The idea of Trubisky becoming a true MVP candidate in 2019 was always fanciful, a premise based mostly on blind loyalty and promoted in pockets of the super-fan blogosphere. But promises of a major Trubisky breakthrough were also occasionally pushed by some in the media world who gleefully guzzled the Kool-Aid without reading the ingredients label.

Let's not forget that Trubisky arrived in Bourbonnais and firmly asserted before the first day of practice that ball security was among his top priorities for camp, that he didn't need the same leeway as he had in 2018 to make mistakes and test things.

"Taking care of the football," Trubisky said, "will be more of an emphasis this camp."

Yet when the interceptions kept coming throughout the Bears' stay at Olivet Nazarene University, Trubisky's most loyal defenders found the bargain bin of fallback reasons.

The Bears' elite defense, after all, was aggressive and sharp and full of playmakers. Who was to say a young Peyton Manning wouldn't have been throwing all those picks too?

And isn't summer practice the trial-and-error lab where mistakes are not only insignificant but encouraged?

By Week 1, the reasoning went, the Bears will have their core concepts and bread-and-butter plays identified and be totally ready for action. Packers, beware.

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To be perfectly fair, there was little pointing toward a total meltdown by the Bears offense on the big stage of the NFL's season opener. And we may get to January and look back at Thursday's implosion as far and away the ugliest offensive showing of the season. (For the Bears' sake, and for Trubisky's sake, that better be the case.)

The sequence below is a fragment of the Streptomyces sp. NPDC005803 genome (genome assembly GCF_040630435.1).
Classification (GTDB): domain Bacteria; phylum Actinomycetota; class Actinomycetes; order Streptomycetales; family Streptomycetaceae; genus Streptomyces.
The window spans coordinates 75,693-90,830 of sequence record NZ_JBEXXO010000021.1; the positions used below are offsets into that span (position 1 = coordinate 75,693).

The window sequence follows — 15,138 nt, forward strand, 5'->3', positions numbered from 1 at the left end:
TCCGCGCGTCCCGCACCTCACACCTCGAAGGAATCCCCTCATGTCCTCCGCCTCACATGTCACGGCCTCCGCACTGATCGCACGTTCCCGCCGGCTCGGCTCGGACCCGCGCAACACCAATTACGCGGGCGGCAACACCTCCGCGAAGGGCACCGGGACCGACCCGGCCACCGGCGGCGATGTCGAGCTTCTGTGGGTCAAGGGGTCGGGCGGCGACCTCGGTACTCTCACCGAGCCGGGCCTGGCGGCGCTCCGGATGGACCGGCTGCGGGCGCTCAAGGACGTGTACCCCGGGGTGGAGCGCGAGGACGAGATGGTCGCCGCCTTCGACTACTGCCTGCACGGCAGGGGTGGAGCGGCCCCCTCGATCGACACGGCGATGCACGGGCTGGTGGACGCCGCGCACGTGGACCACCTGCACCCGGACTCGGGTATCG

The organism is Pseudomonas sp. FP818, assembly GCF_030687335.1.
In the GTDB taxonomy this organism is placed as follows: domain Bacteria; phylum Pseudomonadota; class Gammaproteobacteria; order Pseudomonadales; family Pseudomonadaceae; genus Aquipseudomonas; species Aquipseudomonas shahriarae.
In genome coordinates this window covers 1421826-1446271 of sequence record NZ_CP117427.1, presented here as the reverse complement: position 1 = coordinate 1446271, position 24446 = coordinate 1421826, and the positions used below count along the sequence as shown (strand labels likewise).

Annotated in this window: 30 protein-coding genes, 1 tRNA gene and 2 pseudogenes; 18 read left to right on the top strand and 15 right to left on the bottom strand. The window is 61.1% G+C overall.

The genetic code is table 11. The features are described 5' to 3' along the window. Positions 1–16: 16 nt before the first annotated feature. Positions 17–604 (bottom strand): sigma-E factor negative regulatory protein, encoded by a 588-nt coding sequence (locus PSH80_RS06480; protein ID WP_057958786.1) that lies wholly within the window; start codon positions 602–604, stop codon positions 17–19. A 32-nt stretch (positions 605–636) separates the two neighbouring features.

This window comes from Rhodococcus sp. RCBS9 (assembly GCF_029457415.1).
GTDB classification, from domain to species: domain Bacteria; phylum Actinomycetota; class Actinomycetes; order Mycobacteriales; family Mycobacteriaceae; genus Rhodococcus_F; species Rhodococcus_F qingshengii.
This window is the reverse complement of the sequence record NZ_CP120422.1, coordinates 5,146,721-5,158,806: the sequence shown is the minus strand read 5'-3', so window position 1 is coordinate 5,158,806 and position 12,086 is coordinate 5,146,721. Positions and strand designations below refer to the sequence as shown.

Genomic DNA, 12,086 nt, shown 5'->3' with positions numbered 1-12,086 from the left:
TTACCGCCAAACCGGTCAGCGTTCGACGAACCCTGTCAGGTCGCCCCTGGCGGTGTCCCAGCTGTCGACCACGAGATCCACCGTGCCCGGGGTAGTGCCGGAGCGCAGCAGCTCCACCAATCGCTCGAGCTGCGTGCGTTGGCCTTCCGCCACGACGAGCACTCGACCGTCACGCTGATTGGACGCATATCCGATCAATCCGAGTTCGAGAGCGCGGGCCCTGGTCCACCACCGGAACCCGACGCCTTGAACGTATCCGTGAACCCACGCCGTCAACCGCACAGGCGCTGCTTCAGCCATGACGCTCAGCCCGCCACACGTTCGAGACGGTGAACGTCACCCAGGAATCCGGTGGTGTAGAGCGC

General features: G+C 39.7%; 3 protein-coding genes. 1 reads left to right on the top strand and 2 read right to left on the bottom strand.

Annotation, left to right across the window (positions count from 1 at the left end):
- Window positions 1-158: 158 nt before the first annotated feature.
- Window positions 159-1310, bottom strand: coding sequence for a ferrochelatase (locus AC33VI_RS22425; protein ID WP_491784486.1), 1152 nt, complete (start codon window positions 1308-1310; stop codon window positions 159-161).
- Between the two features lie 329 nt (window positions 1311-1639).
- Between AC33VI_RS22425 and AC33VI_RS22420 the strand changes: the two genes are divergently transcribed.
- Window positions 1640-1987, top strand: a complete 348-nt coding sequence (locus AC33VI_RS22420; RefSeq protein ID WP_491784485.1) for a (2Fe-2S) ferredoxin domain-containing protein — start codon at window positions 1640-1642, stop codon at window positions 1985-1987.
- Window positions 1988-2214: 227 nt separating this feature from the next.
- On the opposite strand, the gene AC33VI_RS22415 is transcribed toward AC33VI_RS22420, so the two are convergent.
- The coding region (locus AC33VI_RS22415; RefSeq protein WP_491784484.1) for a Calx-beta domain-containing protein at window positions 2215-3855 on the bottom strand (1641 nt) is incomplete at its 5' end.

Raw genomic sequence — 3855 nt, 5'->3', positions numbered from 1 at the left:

But the Bears coaching staff, and by extension the fan base, better adjust the immediate expectations for what their starting quarterback is capable of producing on a consistent basis. The Bears can still charge into the postseason and deep into January with this ridiculous defense and a sturdy running game that helps the offense become average or slightly above.

Meanwhile, Trubisky is talented enough and surrounded by enough talent in the huddle and in his meeting rooms to produce a handful of dazzling performances - maybe even one or two before the mid-October bye week.

Yet until further notice, it remains reasonable to trust the Trubisky assessments from those not intoxicated by Chicago's grand hopes. Hall of Fame quarterback Steve Young, for example, saw Trubisky with a chance to rescue his team in the fourth quarter of a big game last week. And then Young saw the 25-year-old quarterback throw that inexcusable pick.

"I want him to grow and start to be the reason why the Bears win," Young said on ESPN after the game. "And what I mean by that is when they win a football game, you say: 'Well, that's Mitch Trubisky. He did that.' And that's the place he needs to get.

"Yet when the game's on the line, when he can try to go win the game, he does a high school staredown and the safety moves over and he throws it right to him. Honestly, that's criminal at this level."